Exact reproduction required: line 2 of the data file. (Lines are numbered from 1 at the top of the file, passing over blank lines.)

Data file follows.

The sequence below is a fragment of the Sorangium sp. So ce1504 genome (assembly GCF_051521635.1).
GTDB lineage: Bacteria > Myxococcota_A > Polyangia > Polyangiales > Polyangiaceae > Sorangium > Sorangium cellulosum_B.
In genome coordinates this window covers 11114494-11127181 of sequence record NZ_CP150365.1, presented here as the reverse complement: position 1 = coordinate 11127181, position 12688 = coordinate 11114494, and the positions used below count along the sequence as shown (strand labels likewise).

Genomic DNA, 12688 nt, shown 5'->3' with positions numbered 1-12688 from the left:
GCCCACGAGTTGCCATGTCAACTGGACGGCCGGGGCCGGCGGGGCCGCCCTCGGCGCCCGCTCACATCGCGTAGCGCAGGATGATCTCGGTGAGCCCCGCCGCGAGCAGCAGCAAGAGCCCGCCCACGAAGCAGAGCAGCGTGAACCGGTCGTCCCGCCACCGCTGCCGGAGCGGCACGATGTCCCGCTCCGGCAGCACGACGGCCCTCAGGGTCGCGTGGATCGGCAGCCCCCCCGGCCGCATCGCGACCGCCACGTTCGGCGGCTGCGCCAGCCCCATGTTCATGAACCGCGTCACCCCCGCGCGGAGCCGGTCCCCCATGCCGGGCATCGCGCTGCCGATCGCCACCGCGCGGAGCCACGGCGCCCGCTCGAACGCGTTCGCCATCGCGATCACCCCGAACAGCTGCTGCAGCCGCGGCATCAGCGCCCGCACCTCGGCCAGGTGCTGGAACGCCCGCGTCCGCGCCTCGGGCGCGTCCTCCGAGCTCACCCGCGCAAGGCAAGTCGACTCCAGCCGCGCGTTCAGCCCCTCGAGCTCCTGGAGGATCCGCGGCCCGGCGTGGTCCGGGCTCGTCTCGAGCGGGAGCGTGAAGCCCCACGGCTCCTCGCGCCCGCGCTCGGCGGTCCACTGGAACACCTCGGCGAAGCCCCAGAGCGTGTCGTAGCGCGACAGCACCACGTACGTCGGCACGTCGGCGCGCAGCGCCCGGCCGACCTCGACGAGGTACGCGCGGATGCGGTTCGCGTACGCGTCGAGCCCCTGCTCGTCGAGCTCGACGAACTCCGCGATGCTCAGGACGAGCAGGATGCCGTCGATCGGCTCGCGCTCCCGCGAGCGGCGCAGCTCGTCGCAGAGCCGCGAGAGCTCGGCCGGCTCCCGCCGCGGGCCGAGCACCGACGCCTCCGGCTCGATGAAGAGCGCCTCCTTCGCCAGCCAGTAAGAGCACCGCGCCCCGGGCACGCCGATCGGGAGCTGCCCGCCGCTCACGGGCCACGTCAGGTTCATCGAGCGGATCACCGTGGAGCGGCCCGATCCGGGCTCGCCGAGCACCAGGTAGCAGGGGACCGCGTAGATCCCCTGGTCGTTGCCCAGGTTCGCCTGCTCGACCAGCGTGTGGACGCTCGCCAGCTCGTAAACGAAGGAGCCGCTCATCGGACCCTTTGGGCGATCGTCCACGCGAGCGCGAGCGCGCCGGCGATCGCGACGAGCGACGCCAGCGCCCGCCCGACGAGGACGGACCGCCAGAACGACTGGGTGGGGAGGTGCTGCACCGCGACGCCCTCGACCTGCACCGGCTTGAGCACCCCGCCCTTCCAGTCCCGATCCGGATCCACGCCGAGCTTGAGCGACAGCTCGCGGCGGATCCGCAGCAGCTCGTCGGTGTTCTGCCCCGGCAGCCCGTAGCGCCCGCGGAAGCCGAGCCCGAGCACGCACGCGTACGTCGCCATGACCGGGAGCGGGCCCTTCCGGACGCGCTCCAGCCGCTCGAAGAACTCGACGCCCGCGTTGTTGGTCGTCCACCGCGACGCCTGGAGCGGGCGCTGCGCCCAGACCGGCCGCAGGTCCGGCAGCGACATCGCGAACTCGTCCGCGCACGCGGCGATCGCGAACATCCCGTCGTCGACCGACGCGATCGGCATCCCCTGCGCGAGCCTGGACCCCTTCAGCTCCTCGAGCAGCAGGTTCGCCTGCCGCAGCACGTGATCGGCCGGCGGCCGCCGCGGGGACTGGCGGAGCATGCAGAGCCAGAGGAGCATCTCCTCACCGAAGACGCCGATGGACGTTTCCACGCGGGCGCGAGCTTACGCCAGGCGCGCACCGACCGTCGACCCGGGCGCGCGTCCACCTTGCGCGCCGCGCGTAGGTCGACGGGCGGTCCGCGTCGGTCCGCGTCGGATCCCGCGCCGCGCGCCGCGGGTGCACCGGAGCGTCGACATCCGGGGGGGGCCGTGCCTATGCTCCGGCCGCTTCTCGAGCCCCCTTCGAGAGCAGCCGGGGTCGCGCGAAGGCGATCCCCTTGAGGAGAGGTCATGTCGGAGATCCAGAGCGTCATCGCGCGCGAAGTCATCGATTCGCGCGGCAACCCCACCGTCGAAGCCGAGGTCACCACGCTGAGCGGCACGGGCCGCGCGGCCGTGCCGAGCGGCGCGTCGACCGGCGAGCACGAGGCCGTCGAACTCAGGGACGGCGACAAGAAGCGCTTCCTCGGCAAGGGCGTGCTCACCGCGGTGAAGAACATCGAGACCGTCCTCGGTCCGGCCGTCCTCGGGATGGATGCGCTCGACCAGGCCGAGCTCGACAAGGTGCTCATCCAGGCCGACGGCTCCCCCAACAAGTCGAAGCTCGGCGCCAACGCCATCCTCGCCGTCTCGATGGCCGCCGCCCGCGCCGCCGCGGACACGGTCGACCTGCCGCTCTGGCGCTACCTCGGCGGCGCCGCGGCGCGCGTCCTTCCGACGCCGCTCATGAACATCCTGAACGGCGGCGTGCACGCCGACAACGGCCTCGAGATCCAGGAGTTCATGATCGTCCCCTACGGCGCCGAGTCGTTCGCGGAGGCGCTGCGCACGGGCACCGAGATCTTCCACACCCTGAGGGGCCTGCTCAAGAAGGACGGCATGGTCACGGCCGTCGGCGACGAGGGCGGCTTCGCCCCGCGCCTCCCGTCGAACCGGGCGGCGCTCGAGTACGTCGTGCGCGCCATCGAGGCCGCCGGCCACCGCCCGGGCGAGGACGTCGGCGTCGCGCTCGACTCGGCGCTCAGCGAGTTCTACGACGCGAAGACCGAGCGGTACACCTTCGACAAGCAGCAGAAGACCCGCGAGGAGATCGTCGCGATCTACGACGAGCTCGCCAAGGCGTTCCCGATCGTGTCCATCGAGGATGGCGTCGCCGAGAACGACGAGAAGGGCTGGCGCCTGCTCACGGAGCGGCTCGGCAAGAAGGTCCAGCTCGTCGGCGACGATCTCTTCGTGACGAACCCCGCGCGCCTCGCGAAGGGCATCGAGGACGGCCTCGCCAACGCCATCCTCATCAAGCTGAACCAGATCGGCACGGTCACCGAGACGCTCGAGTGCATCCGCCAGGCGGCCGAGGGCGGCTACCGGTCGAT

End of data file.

GTDB lineage: Bacteria > Myxococcota_A > Polyangia > Polyangiales > Polyangiaceae > Sorangium > Sorangium cellulosum_B.